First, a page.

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Aboriginal Culture

The first inhabitants of today’s Northwest Territories were the Dene. Ancestors of today’s Dene were small bands of hunters who followed migrating caribou and other animals into areas near Great Slave Lake, Great Bear Lake and along the Mackenzie River for thousands of years. Today, there are a number of tribal groups within the larger Dene group living in communities along the Mackenzie River and near Great Slave and Great Bear Lake. These groups are the Chipewyan, Dogrib, Yellowknives, South Slavey, North Slavey, Gwich'in and Sahtu Dene.

The Inuvialuit, related to the Inuit of Nunavut and the Inupiat of Alaska,moved into the northern section of the Northwest Territories several hundred years ago. The homeland of the Inuvialuit stretches from the Alaskan border east to Amundsen Gulf and the western edge of the Canadian Arctic Islands. It is a land of rolling tundra and rocky mountains, divided by the Mackenzie River Delta.

The Métis, who were mainly descendants of French or French-Canadian men and Ojibwa or Cree women, worked as canoe men and packers for the Hudson’s Bay and Northwest Companies in the late 1700s and early 1800s. Serving as interpreters, managers, traders, guides and hunters, the Métis, were crucial to the survival of fur traders as they supplied them with business as well as food. The traditions and cultures of the Dene, Inuvialuit, and Métis, remain a major part of life in the Northwest Territories today. Aboriginal people make up about half of the population.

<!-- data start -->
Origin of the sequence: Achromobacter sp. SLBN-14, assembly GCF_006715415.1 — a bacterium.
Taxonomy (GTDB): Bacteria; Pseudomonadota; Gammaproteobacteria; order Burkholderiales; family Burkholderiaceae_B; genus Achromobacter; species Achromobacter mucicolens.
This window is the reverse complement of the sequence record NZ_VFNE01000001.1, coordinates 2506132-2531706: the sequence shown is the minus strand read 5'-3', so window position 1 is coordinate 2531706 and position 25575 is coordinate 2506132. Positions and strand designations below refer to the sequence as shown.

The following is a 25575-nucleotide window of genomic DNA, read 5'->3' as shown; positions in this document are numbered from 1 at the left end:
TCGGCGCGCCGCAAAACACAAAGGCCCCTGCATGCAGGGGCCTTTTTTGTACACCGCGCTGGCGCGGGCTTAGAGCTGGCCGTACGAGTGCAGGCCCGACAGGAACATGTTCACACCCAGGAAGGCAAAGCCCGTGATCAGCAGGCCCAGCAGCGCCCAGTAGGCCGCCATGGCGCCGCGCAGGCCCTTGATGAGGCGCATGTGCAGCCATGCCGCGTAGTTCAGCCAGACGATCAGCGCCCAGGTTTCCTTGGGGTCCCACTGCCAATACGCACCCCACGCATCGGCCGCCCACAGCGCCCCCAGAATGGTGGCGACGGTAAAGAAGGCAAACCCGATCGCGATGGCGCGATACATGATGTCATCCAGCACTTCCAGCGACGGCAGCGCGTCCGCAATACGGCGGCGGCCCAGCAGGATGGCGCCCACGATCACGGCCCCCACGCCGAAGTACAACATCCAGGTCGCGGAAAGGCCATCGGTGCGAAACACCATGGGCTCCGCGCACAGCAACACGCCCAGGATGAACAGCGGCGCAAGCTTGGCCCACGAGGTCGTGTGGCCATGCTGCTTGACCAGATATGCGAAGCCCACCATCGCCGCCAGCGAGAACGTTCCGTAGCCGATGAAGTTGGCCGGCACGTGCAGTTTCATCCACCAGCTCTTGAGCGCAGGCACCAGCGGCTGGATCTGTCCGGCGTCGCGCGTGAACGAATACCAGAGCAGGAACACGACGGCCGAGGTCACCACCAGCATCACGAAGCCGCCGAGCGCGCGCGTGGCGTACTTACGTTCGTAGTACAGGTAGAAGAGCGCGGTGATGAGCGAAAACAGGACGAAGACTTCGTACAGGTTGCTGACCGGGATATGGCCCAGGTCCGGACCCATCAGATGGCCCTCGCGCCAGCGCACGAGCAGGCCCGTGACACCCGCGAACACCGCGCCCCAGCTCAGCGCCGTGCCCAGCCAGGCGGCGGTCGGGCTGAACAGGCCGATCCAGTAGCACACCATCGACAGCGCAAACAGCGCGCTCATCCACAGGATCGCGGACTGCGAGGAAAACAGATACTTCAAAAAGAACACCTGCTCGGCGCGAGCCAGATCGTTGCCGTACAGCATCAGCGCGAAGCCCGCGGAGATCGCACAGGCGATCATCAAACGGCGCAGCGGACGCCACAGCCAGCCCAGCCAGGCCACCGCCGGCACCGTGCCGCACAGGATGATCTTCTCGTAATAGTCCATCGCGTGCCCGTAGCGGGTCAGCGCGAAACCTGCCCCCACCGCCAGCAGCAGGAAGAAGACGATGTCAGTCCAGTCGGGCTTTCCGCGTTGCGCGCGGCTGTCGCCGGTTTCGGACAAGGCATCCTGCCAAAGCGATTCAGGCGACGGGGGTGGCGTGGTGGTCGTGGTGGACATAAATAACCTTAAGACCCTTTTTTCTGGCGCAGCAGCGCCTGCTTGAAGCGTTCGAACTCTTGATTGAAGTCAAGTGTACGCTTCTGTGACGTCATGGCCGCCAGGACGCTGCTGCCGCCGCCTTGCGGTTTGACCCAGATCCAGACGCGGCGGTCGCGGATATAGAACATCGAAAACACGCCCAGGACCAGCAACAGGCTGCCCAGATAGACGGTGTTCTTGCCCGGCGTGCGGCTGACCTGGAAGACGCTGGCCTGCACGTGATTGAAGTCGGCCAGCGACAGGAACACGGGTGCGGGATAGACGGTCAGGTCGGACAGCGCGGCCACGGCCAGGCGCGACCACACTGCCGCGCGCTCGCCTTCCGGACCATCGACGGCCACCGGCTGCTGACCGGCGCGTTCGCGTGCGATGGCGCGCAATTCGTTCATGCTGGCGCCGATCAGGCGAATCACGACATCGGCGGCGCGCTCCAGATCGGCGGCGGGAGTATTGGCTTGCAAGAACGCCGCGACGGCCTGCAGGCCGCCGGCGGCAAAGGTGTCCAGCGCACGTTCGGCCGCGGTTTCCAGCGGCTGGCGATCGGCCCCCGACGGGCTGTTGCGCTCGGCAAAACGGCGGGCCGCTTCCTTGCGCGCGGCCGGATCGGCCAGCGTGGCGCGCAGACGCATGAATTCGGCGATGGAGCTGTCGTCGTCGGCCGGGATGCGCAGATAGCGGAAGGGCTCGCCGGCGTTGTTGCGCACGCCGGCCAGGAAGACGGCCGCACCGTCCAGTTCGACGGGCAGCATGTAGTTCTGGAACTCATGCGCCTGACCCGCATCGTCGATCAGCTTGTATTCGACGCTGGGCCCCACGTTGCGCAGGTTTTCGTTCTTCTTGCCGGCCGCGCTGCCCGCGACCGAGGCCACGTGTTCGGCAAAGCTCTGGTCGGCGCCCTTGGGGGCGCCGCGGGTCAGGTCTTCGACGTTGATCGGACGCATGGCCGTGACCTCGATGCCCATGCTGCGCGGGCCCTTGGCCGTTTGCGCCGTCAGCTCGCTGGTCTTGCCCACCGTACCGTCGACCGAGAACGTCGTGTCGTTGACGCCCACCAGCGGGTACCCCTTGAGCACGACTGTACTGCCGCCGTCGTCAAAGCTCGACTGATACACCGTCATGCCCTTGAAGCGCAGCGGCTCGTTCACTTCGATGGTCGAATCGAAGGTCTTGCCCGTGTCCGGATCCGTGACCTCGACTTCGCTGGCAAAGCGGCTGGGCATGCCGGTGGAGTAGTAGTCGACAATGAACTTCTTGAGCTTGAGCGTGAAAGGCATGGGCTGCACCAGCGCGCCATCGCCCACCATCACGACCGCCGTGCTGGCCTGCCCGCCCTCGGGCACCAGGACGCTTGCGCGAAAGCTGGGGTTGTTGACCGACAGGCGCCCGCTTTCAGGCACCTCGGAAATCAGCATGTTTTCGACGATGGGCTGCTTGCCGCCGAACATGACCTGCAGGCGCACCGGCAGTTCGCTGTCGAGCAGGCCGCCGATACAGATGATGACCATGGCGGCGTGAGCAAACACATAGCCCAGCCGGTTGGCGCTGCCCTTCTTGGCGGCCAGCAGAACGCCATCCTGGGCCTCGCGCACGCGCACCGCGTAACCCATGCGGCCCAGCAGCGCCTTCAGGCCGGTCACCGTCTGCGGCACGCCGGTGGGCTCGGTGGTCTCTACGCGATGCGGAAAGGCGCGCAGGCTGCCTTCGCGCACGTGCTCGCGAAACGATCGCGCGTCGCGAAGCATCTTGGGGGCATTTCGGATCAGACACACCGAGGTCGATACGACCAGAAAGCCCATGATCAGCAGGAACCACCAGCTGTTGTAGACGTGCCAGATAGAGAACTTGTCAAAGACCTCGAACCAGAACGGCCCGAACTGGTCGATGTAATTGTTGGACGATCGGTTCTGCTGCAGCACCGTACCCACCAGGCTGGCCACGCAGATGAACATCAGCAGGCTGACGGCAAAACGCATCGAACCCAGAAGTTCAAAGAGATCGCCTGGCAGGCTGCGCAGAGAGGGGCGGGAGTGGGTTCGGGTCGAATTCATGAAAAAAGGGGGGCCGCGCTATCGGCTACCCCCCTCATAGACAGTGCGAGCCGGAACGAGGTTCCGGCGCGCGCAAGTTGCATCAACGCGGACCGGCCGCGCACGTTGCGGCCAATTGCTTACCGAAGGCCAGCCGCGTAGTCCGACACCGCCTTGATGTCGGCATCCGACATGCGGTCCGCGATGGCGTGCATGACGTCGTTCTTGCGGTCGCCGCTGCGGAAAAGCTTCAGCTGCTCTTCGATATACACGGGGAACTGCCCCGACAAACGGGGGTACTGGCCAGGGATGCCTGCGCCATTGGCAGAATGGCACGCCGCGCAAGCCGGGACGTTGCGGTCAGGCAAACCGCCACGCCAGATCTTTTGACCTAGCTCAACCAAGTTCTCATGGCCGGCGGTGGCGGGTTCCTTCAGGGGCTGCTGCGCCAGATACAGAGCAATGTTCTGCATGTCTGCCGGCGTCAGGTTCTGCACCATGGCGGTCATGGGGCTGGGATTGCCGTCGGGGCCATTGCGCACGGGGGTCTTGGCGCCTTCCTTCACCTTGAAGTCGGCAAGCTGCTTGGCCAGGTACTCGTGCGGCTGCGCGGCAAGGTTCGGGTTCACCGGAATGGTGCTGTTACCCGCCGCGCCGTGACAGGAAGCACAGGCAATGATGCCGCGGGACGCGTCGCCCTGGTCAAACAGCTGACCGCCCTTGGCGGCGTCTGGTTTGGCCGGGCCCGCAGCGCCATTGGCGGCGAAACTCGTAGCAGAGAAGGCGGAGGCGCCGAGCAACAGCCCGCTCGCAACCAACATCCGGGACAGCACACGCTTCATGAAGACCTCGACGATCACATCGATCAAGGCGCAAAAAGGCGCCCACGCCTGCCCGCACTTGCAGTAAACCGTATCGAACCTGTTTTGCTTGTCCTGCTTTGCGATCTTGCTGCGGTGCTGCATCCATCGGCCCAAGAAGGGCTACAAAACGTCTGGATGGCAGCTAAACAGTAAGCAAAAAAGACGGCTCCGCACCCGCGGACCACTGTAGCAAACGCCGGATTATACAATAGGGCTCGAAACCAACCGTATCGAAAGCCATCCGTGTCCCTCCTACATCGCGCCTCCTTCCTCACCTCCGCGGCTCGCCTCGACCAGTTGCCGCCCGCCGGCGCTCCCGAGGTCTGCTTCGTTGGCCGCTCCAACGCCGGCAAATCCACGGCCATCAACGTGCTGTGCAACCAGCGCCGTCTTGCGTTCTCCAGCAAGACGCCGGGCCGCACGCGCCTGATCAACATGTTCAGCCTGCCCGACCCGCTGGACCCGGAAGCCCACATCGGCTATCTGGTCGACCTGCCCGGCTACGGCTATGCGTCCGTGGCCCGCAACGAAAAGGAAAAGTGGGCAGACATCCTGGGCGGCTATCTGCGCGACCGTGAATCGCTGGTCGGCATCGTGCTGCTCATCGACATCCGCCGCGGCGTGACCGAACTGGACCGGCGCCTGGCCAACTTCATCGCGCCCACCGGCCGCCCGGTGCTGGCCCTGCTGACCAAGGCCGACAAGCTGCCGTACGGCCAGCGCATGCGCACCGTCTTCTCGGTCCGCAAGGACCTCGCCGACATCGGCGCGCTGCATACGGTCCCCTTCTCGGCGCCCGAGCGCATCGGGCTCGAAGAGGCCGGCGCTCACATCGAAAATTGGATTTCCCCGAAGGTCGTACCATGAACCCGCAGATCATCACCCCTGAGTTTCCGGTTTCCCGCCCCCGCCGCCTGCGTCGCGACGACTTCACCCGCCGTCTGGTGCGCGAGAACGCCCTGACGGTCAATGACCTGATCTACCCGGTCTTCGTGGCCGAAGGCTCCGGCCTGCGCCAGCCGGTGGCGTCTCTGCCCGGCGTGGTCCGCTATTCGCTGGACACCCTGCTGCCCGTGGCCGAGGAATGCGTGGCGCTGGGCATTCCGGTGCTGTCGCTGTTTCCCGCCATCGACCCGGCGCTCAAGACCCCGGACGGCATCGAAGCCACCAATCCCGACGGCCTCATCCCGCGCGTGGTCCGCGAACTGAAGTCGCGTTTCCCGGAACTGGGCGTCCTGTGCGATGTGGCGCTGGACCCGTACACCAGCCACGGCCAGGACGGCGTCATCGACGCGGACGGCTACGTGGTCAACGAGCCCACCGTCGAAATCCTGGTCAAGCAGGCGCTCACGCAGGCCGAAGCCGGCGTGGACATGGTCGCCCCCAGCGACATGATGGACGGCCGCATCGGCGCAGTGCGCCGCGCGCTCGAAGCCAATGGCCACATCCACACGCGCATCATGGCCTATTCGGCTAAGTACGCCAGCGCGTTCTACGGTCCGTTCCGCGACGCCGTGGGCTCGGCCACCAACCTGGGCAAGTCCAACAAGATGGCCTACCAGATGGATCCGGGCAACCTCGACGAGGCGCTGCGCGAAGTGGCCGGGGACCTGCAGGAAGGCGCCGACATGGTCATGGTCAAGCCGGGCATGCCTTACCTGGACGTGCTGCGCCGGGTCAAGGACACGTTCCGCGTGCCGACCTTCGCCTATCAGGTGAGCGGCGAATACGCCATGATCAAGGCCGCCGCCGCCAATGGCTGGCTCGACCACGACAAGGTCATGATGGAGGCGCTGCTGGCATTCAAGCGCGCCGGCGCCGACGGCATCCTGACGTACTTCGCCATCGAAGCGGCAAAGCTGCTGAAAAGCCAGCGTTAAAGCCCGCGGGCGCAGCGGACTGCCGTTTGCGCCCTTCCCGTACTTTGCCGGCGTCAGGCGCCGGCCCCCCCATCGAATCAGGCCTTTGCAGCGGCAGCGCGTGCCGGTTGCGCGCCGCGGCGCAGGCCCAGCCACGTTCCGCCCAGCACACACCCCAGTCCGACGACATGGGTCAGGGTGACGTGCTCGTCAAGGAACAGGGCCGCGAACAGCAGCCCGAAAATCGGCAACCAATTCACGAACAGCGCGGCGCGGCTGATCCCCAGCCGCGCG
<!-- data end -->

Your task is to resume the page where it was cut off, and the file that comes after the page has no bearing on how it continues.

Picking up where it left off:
The original people of the south shore and East Arm of Great Slave Lake were a large and powerful band, active in the fur trade. Their Chief, Akaitcho, rescued survivors of the first Franklin Expedition in 1823. It was Franklin who named them Yellowknives, for the copper tools they carried.


The Dogrib occupy traditional territory between Great Slave and Great Bear Lake, living primarily in the communities of Rae-Edzo, Snare Lake, Wha Ti, Rae Lakes and Dettah. Their name derives from a legend that says their ancestor was a powerful dog-man.


The Chipewyan were middlemen in the fur-trade era, trading with the Dene, the Cree and the English who built forts on Hudson Bay. Their famous leader, Matonabbee, led Samuel Hearne to the mouth of the Coppermine River. Many still live in the Athabasca region of Alberta and communities in the Northwest Territories such as Fort Smith, Fort Resolution and Lutselk'e.

South Slavey

Members of this group live mainly in southern Northwest Territories, on the Hay River Reserve in the South Slave Region and the communities of the upper Mackenzie or Deh Cho Region, including Fort Providence, Fort Simpson, Fort Liard, Trout Lake, Nahanni Butte, Kakisa, Jean Marie River and Wrigley. Many still choose to live the traditional way by hunting and fishing for a living.

North Slavey

Members of this group often make their homes in the communities of Deline, Tulit'a, Fort Good Hope, Colville Lake and Norman Wells. Speakers of North Slavey include the Hare, Mountain and Sahtu Dene groups concentrated west and north of Great Bear Lake, in the Sahtu Region.


The people of the lower Mackenzie Valley have long hunted in the Mackenzie Delta and western mountains. They are related to Gwich'in groups in Yukon and Alaska and long ago adopted some of the customs of the coastal Tlingit with whom they traded.


The people of the western Arctic coast speak Inuvialuktun, which is an Alaskan version of the circumpolar language, Inuktitut. They moved to the Northwest Territories from farther west when their predecessors, the beluga-hunting Mackenzie Inuit, were wiped out by disease. Today's Inuvialuit live in Inuvik, Tuktoyaktuk, Paulatuk, Aklavik, Sachs Harbour and Holman.


Many Northerners of mixed heritage descend from Cree/French families of the fur-trade era. Like their French-Canadian fathers, Métis became voyageurs, and when they settled in the Northwest Territories, they became fur-trade middlemen, post managers and river pilots. Other northern Métis have Scottish or English ancestors who came north with the Hudson's Bay company. A new wave of southern Métis came to the Northwest Territories in the 1940s and 1950s and settled in Hay River and Fort Smith.